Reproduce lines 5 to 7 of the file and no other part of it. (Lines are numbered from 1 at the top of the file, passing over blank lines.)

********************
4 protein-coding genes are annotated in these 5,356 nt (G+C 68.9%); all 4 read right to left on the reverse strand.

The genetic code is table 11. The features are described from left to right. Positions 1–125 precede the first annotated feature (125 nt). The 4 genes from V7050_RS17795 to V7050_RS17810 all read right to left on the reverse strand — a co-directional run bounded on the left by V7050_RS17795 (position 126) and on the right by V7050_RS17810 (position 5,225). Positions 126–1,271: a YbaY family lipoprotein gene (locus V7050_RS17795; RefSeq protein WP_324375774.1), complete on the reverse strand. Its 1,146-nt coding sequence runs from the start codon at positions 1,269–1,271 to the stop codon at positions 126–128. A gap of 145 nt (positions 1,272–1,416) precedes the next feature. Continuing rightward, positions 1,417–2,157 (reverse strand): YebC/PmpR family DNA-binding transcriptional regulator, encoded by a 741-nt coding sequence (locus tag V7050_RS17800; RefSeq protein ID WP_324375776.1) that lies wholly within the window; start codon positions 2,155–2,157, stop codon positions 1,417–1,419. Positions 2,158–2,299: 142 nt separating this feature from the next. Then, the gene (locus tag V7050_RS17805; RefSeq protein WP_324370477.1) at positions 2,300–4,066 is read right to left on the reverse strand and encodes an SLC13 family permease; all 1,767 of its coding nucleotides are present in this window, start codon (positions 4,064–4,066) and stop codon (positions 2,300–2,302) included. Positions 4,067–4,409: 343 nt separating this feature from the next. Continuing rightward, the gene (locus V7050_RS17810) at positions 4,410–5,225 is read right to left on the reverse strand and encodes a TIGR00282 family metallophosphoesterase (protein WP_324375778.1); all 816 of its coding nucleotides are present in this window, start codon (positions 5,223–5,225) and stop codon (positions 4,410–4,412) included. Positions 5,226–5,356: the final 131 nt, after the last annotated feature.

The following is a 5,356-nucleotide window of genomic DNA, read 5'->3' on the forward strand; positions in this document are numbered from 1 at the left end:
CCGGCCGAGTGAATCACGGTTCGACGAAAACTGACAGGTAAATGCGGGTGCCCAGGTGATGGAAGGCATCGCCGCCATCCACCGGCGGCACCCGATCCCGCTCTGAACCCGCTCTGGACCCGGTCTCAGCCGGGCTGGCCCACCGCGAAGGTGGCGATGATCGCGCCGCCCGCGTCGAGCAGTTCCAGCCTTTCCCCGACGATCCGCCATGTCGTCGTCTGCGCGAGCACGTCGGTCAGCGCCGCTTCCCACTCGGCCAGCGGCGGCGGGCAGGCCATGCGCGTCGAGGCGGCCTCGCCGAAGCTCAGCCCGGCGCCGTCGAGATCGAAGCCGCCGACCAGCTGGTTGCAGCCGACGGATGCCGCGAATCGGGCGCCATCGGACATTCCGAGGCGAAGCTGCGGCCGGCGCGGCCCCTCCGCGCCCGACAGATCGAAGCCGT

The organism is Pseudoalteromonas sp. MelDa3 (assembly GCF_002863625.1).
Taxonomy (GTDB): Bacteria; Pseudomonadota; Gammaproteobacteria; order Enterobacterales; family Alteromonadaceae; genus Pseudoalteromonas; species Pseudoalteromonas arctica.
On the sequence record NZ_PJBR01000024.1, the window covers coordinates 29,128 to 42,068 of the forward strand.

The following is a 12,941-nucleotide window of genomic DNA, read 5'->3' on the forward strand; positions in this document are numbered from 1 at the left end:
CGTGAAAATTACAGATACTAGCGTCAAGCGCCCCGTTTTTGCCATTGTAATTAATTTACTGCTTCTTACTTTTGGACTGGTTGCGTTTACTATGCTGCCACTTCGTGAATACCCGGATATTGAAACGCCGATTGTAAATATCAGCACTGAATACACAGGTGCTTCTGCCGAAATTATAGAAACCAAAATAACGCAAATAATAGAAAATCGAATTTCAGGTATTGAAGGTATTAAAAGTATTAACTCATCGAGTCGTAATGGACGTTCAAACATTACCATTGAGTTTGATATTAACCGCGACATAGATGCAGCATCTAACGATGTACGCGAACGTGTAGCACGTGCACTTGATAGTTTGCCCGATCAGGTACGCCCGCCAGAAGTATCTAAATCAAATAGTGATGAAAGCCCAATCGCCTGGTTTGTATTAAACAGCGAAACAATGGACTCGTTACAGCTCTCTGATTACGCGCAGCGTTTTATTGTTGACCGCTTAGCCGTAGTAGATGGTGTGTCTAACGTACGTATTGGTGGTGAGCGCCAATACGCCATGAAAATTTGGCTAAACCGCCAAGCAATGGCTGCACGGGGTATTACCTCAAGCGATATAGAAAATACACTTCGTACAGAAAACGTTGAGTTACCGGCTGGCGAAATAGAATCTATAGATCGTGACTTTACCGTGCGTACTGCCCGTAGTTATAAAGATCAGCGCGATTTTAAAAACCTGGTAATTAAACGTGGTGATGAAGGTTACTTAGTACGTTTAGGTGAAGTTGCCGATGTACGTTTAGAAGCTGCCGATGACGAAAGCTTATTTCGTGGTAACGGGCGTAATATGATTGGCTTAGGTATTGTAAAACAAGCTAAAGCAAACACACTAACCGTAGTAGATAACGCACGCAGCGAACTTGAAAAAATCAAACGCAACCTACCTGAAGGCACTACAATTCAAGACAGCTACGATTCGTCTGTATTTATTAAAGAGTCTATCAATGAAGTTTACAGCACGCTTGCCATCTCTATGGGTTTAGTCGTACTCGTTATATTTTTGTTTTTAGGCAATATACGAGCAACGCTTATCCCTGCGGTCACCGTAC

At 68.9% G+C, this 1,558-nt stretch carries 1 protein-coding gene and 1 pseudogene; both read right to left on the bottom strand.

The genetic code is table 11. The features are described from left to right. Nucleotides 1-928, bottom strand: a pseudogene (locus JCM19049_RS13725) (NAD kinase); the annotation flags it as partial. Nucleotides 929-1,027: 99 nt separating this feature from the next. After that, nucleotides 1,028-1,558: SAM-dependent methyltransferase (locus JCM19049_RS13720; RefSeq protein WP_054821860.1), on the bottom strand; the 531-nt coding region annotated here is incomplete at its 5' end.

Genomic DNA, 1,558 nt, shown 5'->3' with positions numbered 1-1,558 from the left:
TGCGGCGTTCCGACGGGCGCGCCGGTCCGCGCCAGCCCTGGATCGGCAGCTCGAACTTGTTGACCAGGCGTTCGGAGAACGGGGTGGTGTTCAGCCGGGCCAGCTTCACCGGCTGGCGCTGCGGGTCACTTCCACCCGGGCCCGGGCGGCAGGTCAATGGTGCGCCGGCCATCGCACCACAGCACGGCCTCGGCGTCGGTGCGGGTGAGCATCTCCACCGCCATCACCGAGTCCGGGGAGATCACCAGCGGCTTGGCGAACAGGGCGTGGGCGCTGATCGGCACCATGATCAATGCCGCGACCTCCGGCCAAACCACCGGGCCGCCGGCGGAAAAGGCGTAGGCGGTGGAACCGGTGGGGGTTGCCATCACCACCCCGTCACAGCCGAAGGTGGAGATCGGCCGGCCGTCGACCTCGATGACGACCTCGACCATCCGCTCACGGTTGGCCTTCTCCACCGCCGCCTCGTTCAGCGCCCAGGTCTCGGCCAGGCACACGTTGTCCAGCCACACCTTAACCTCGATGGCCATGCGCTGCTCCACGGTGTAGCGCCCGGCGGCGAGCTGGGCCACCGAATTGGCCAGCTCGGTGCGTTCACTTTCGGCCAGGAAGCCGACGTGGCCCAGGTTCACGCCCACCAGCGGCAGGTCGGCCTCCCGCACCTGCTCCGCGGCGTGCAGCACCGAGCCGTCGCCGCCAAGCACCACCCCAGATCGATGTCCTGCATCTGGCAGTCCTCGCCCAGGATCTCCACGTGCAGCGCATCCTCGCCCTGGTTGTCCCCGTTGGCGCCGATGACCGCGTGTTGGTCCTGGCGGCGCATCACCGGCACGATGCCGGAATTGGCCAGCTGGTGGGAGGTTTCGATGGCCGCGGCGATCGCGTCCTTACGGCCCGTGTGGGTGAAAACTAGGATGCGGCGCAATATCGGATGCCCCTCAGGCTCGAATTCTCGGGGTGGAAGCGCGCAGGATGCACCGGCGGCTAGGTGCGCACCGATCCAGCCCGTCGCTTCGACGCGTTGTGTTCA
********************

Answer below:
The organism is Pseudoalteromonas sp. MelDa3 (assembly GCF_002863625.1).
Taxonomy (GTDB): Bacteria; Pseudomonadota; Gammaproteobacteria; order Enterobacterales; family Alteromonadaceae; genus Pseudoalteromonas; species Pseudoalteromonas arctica.
On the sequence record NZ_PJBR01000024.1, the window covers coordinates 29,128 to 42,068 of the forward strand.